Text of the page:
Editorial : Unco-ordinated mess

Last updated 11:13 22/02/2013

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Our police seem to be dangerously incompetent censors.

Before their files are handed over to court defendants under the rules of disclosure, police are permitted to black out sensitive names such as those of informants and undercover officers, as well as some intelligence-gathering procedures.

So you'd think they know how to do that, but you'd be wrong.

Hundreds of files relating to a major investigation into commercial cannabis growing in the south were released with lots of blacked out bits to seven defendants. But many of those protective screens just vanished when the files are copied from pdf into another document, revealing the original text.

You'd have to work harder to penetrate a supermarket scratchie.

Police are working to have the faulty files handed back, but the drug defendants have had plenty of opportunity to pore over the names and operational details police didn't want them to know.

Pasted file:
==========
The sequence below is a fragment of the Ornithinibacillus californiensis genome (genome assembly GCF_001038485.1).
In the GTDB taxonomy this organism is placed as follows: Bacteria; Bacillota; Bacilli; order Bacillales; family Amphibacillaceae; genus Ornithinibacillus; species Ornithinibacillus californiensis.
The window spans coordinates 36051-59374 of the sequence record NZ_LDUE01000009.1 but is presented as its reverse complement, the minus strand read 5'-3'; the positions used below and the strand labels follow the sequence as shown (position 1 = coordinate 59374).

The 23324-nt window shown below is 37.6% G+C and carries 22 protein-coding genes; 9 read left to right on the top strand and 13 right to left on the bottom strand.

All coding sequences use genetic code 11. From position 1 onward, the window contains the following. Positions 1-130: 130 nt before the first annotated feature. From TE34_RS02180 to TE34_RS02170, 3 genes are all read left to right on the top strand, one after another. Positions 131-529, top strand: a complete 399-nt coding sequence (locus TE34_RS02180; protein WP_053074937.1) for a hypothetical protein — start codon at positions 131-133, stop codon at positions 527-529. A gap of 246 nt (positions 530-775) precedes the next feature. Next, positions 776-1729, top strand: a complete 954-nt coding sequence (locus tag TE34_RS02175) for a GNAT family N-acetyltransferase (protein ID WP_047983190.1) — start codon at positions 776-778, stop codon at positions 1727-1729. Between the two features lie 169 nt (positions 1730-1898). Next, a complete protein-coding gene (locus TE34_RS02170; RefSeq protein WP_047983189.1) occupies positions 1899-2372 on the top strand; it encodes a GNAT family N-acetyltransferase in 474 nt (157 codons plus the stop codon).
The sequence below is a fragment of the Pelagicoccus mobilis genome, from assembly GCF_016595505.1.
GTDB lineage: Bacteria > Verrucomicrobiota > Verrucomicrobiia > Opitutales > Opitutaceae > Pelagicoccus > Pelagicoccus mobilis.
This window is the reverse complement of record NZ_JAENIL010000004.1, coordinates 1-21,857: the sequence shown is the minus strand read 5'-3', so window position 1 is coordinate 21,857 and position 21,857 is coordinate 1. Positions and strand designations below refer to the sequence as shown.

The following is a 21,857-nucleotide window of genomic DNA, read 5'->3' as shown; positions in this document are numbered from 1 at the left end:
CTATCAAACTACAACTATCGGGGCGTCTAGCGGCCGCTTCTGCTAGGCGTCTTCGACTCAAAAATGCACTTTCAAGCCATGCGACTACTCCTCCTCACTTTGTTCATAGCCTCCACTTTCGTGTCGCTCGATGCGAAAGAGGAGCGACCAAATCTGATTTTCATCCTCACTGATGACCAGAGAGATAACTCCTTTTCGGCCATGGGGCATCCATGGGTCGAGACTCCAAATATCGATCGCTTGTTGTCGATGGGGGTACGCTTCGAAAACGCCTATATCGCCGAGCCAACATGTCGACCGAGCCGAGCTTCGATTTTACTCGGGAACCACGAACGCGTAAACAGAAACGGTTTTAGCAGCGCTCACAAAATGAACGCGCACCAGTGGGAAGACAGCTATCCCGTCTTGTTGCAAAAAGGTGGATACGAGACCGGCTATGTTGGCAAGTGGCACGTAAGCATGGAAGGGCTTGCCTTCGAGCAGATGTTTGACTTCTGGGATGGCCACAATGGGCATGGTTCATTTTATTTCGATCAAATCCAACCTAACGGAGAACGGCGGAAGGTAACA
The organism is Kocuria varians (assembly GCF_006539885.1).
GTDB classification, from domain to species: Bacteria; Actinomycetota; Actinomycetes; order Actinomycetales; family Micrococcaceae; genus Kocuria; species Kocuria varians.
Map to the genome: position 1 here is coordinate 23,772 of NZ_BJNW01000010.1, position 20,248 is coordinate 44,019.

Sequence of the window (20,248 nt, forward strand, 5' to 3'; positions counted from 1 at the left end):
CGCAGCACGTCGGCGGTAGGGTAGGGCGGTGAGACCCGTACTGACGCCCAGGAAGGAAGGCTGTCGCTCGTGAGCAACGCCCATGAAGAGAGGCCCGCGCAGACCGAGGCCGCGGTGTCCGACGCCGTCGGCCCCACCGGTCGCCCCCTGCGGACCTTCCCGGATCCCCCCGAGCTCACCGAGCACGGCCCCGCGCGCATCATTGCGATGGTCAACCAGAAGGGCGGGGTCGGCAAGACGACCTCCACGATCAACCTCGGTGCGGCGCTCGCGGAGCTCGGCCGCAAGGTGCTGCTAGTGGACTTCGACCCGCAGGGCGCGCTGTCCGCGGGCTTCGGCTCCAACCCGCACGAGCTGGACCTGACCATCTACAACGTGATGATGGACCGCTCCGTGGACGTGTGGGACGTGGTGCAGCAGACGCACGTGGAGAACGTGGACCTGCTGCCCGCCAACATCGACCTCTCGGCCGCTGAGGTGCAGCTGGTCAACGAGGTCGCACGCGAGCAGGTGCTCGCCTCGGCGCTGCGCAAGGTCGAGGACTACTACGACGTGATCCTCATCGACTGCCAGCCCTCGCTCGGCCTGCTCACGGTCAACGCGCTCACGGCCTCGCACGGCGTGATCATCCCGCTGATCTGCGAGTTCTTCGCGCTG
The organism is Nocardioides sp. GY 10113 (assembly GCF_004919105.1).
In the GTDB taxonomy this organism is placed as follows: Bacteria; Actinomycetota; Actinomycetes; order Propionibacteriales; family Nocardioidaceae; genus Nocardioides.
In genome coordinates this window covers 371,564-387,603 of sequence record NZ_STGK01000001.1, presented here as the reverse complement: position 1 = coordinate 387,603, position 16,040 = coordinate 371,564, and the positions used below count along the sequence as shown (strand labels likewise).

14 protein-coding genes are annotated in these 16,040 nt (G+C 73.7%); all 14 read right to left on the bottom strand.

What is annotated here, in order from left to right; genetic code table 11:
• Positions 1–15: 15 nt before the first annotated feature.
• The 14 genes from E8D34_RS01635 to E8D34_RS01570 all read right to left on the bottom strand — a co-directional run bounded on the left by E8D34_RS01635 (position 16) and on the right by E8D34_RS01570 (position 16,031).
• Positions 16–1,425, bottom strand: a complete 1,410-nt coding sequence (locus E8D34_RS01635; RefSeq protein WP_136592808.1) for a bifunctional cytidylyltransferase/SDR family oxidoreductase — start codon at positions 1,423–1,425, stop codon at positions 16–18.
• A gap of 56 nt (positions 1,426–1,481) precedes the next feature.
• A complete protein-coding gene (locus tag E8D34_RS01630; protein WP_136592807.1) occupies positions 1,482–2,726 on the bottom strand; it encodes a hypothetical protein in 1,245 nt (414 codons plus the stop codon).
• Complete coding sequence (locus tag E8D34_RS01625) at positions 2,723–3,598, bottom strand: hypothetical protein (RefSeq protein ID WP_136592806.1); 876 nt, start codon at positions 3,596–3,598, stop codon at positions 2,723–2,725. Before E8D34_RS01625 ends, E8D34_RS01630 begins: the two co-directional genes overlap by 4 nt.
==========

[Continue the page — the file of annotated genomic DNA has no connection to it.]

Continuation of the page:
This is not the first disclosure of the blackout problem.

ACC and, more recently, the Ministry of Education have been caught out. Even the police themselves, two years ago, were forced into going to court on a similar basis. So it's a lesson not learned and not just by one person, given that these latest files came from three police districts - Canterbury, Otago and Southland.

All you have to do is google "redact" and you'll find some years ago the Americans discovered the broad problem and quickly made changes to ensure protection. Why then aren't our government electronic surveillance experts providing proper briefings for our departments and ministries?

The right way to black out information in electronic documents is neither a secret nor difficult. It's a two-step process and it's essential to do both steps. Whack the screen over the sensitive bits then copy it as a single image into a new pdf file. That ensures there's nothing beneath the black bits.

Indications are that some police districts are getting it right so it's more of an unco-ordinated mess than, ah, uniform ignorance.

This is such an important issue. How many violent and vengeful characters in cases, past and present, might now have reason to go back through files that have been released to them, just to see what turns up?

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- The Marlborough Express


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